• Requests are reviewed based on the following criteria:
    • Compliance with NCAA Bylaws governing numbers and dates of allowable competitions (NCAA Bylaw, 17.1.6)
    • Minimal class time missed
    • Minimal conflict with start and end of academic term (finals week)
    • Availability of transportation
    • Costs
  • Requests are reviewed by the Senior Associate Athletics Director and sent forward to the Director of Intercollegiate Athletics for final approval.

2. Describe the procedures used by the institution to monitor missed class time for student-athletes.

The attendance policy at MSU is predicated on the assumption that "when students enroll in a course, they enter a contractual agreement with the instructor for the duration of the course, and both the student and the instructor are expected to honor the specified terms of that agreement." (MSU Bulletin pg. 28). The attendance requirements for a course, if any, must be clearly communicated verbally during the first or second day of class and in writing on the course syllabus. It is essential that each student acquaint him/herself with the attendance requirements of each particular course and act in a professional and responsible manner in meeting those requirements.

Consistent with the expectation that students and student-athletes alike will take ownership and responsibility for their attendance and learning, there is no uniform procedure for monitoring class attendance. However, the following strategies are employed by the Department of Intercollegiate Athletics to encourage student-athletes to attend class and to act responsibly in arranging for meeting all course and exam obligations missed for travel. In summary, the strategies are as follows:

  • Student-Athlete Handbook: Expectations concerning class attendance and responsibility arranging for meeting all course and exam obligations in courses is clearly described (pp. 40-41). The fact that each course may have different attendance requirements is reiterated and emphasized. These expectations are further reinforced by the Acknowledgement of Mutual Expectations Form which is signed by each student-athlete and retained in his/her file.
  • Communication with Faculty: Each individual head coach employs different strategies for communicating with faculty concerning competition schedules for a specific term. Some send letters directly to faculty; others require the student-athlete to take responsibility for delivering letters to each individual faculty. Sample letters are included in Appendix II-K. The fact that the communication of competition schedules is direct or indirect is not problematic. In fact, both approaches are predicated on the core expectation that all students must act in a professional and responsible manner in handling their absences from classes. Student-athletes are encouraged to notify faculty at the beginning of the term concerning their anticipated absences and to make arrangements to submit work, if possible, in advance of the absence. Arrangements are made between faculty and head coaches to proctor exams while traveling -- though not ideal considering the difficulty of providing a testing environment with minimal distractions. Student-athletes also have access to laptop computers that may be checked out for use during away competitions. When possible, students are encouraged to Ďstay connectedí through e-mail or the Internet while away. Submission of work as e-mail attachments and e-mail communication with faculty is encouraged. The capacity to take exams via the Internet is also being developed.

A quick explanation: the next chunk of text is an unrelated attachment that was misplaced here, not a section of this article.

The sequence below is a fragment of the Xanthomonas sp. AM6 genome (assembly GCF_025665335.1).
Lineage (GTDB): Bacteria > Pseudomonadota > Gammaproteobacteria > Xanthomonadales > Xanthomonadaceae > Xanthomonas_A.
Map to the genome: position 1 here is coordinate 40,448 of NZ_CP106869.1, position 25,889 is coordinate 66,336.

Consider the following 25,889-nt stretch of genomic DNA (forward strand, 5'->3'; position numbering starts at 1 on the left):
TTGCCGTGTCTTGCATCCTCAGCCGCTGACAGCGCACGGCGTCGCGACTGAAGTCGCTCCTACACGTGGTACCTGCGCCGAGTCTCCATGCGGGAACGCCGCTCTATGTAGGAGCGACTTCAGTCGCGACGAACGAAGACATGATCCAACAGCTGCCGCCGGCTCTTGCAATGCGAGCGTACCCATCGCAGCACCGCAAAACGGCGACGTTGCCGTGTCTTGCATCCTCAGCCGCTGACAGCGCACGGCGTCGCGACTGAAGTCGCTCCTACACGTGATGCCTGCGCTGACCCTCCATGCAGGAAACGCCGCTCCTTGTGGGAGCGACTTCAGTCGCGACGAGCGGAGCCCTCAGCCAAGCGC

• Grade/Attendance Checks: At the request of head coaches, the AAC conducts periodic grade and attendance checks on student-athletes. For example, this may be done for the whole team, only freshmen on a team, or student-athletes who have demonstrated academic difficulty. The purpose for such periodic checks is to reinforce the expectation that, student-athletes will be in class unless traveling, and to provide appropriate interventions for student-athletes who do not attend class.
  • Team Academic Goals: The expectation that student-athletes will perform athletically and academically at MSU is further reinforced by the establishment of team academic goals and scholastic performance goals. A majority of head coaches interviewed for the self-study provided examples of strategies they employ to communicate their academic expectations for the team as well as individual participants.

3. Analyze, explain and address missed class time that has been determined by the institution to be significant or excessive for any sport(s).

Since attendance in class is expected but not required at MSU, a quantifiable definition of Ďsignificant or excessiveí has not been established. However, in order to determine if missed class time appeared to be detrimental to student-athletesí academic performance, the following three (3) factors were examined:

Actual missed class time: Table II-18 represents a snapshot of the 2000-2001 competition season developed from the official competition schedules and Department of Intercollegiate Athletics travel records.  

Table II-18
Summary of Class Days Missed by Sport: 2000-2001 Season

 

Fall Term 2000